Take the 2-minute tour ×
Stack Overflow is a question and answer site for professional and enthusiast programmers. It's 100% free, no registration required.

I am in the process of setting up node.js in order to work with a framework like Meteor, Derby, or Ember, but am running into some problems early on. Following these instructions (http://www.nodebeginner.org), I installed node, created a simple helloworld.js file, then ran this command in the terminal:

node path/to/file/helloworld.js

but I get the following error:

-bash: node: command not found

I've tried navigating to the directory, then simply running:

node helloworld.js

but get the same error. I am completely new to node.js and am at a loss.

Running OS X 10.7.5 and the latest version of node.

share|improve this question

closed as off topic by maerics, djechlin, Nikhil, hotveryspicy, Eduardo Nov 28 '12 at 5:26

Questions on Stack Overflow are expected to relate to programming within the scope defined by the community. Consider editing the question or leaving comments for improvement if you believe the question can be reworded to fit within the scope. Read more about reopening questions here. If this question can be reworded to fit the rules in the help center, please edit the question.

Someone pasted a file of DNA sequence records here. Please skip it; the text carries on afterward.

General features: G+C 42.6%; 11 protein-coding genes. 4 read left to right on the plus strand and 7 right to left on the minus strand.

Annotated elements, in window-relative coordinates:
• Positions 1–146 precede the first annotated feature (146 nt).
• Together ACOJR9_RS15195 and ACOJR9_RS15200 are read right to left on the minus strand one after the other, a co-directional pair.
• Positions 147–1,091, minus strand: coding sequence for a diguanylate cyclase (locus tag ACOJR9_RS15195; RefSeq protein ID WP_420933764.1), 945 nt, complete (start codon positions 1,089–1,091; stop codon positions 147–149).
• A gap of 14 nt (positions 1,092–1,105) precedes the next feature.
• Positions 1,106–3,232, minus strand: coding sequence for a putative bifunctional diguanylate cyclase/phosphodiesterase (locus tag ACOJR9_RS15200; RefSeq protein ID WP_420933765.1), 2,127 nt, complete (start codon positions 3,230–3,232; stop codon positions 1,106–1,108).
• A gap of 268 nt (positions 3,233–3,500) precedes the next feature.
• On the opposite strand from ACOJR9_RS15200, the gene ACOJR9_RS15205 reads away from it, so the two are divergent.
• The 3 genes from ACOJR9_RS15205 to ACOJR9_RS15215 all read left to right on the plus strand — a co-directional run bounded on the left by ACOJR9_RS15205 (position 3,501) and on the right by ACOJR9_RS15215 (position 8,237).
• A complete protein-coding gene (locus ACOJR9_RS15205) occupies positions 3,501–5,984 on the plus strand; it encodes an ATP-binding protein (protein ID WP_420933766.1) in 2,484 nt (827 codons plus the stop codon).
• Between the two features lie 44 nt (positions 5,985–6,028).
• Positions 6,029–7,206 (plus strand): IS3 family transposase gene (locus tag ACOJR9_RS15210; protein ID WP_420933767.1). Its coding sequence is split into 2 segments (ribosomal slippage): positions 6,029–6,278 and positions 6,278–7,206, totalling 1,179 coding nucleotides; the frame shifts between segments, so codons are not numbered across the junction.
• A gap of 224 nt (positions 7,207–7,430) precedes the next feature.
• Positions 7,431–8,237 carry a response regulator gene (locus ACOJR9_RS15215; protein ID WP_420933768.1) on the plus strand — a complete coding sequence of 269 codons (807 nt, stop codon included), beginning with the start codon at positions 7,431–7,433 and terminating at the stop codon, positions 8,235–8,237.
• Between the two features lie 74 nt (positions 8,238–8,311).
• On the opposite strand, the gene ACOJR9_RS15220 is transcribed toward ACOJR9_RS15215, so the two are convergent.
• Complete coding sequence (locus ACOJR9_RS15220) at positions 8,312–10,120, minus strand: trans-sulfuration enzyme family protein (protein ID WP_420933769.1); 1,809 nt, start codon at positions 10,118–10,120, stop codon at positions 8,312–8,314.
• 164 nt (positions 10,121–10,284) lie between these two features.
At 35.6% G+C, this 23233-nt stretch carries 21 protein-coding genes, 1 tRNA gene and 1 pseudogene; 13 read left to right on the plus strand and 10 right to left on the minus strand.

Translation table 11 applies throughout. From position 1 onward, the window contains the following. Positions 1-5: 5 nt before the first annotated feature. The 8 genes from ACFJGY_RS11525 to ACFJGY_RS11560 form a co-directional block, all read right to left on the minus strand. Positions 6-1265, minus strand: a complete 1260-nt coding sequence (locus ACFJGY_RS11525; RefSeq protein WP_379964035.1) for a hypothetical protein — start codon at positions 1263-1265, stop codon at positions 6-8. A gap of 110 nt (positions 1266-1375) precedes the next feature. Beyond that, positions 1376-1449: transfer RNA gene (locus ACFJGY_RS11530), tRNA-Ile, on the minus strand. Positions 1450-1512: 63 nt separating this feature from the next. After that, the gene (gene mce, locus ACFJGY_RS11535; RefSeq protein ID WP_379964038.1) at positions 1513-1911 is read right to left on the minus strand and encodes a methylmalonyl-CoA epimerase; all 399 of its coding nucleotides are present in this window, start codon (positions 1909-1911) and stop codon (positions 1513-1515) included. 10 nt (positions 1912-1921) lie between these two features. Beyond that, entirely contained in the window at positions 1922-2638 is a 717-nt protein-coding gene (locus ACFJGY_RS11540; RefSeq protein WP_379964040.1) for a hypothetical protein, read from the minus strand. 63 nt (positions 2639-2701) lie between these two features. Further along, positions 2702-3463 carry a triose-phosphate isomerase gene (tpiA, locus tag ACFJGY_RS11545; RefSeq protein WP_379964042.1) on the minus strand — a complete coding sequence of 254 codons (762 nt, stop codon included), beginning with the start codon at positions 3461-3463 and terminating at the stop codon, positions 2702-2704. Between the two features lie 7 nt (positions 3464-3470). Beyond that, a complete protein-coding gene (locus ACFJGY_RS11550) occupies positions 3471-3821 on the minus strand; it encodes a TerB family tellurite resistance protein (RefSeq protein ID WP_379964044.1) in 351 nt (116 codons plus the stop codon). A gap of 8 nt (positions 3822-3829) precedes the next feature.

Try /usr/local/bin/node path/to/file.js. –  maerics Nov 27 '12 at 22:00
not clear how this question is off topic. Feel it ought to be reopened. –  Vivek Kodira Aug 27 '13 at 10:06
I searched the same question, needing an answer. This is not off-topic! My solution was different from what was proposed below (nvm ls and nvm use 0.11.13 worked for me!). Please reopen. –  brookr Aug 4 '14 at 8:45
i have got same problem and /usr/bin/node worked for me –  suhail Aug 14 '14 at 3:27
This is super stupid, but hopefully it will save somebody time if caught in the same situation. If you use tmux, first exit out of the server, reload your favorite shell, and nvm which. If a version of node is not yet installed, nvm use 0.10.35 or whatever. Cheers. –  BArcher Jan 15 at 22:54

1 Answer 1

The problem is that your PATH does not include the location of the node executable.

You can likely run node as "/usr/local/bin/node".

You can add that location to your path by running the following command to add a single line to your bashrc file:

echo 'export PATH=$PATH:/usr/local/bin' >> $HOME/.bashrc
share|improve this answer
I am having the same issue. I used the .pkg from the node.js website to install. The installation runs successfully but the command fails to run on Terminal. Turns out that node is not installed at all. Doing cd into the installation directory showed that the node installation was not there. The PATH is not the issue in my case. –  kRiZ Jan 4 at 1:20

Not the answer you're looking for? Browse other questions tagged or ask your own question.